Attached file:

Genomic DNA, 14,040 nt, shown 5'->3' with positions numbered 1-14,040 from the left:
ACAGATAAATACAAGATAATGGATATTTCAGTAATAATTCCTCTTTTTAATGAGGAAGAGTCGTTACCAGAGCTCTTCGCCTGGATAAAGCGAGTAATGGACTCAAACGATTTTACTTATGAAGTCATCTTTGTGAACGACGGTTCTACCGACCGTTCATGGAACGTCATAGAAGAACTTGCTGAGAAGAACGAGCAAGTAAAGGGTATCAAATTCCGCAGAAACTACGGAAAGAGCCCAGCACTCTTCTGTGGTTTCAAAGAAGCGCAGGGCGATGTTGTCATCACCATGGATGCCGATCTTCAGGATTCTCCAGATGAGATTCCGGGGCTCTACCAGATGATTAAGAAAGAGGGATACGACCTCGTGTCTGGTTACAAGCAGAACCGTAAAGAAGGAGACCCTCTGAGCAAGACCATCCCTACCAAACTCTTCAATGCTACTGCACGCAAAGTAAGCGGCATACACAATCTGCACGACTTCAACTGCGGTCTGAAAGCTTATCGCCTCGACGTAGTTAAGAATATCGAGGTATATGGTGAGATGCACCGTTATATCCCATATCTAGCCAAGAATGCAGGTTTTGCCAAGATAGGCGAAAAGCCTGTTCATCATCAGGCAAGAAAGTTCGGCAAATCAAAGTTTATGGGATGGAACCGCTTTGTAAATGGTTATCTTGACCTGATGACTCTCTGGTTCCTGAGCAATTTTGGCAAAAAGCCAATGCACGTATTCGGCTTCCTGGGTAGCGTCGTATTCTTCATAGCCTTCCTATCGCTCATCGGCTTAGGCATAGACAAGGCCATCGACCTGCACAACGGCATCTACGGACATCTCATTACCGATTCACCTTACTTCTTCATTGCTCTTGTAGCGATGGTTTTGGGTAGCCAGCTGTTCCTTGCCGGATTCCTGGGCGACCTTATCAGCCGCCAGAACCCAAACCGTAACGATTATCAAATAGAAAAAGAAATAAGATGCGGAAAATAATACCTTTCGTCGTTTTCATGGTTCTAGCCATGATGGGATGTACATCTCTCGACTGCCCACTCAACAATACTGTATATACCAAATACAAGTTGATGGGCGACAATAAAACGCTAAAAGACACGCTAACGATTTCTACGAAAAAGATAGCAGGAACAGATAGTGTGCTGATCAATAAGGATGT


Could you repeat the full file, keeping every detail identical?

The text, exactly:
Genomic DNA, 14,040 nt, shown 5'->3' with positions numbered 1-14,040 from the left:
ACAGATAAATACAAGATAATGGATATTTCAGTAATAATTCCTCTTTTTAATGAGGAAGAGTCGTTACCAGAGCTCTTCGCCTGGATAAAGCGAGTAATGGACTCAAACGATTTTACTTATGAAGTCATCTTTGTGAACGACGGTTCTACCGACCGTTCATGGAACGTCATAGAAGAACTTGCTGAGAAGAACGAGCAAGTAAAGGGTATCAAATTCCGCAGAAACTACGGAAAGAGCCCAGCACTCTTCTGTGGTTTCAAAGAAGCGCAGGGCGATGTTGTCATCACCATGGATGCCGATCTTCAGGATTCTCCAGATGAGATTCCGGGGCTCTACCAGATGATTAAGAAAGAGGGATACGACCTCGTGTCTGGTTACAAGCAGAACCGTAAAGAAGGAGACCCTCTGAGCAAGACCATCCCTACCAAACTCTTCAATGCTACTGCACGCAAAGTAAGCGGCATACACAATCTGCACGACTTCAACTGCGGTCTGAAAGCTTATCGCCTCGACGTAGTTAAGAATATCGAGGTATATGGTGAGATGCACCGTTATATCCCATATCTAGCCAAGAATGCAGGTTTTGCCAAGATAGGCGAAAAGCCTGTTCATCATCAGGCAAGAAAGTTCGGCAAATCAAAGTTTATGGGATGGAACCGCTTTGTAAATGGTTATCTTGACCTGATGACTCTCTGGTTCCTGAGCAATTTTGGCAAAAAGCCAATGCACGTATTCGGCTTCCTGGGTAGCGTCGTATTCTTCATAGCCTTCCTATCGCTCATCGGCTTAGGCATAGACAAGGCCATCGACCTGCACAACGGCATCTACGGACATCTCATTACCGATTCACCTTACTTCTTCATTGCTCTTGTAGCGATGGTTTTGGGTAGCCAGCTGTTCCTTGCCGGATTCCTGGGCGACCTTATCAGCCGCCAGAACCCAAACCGTAACGATTATCAAATAGAAAAAGAAATAAGATGCGGAAAATAATACCTTTCGTCGTTTTCATGGTTCTAGCCATGATGGGATGTACATCTCTCGACTGCCCACTCAACAATACTGTATATACCAAATACAAGTTGATGGGCGACAATAAAACGCTAAAAGACACGCTAACGATTTCTACGAAAAAGATAGCAGGAACAGATAGTGTGCTGATCAATAAGGATGT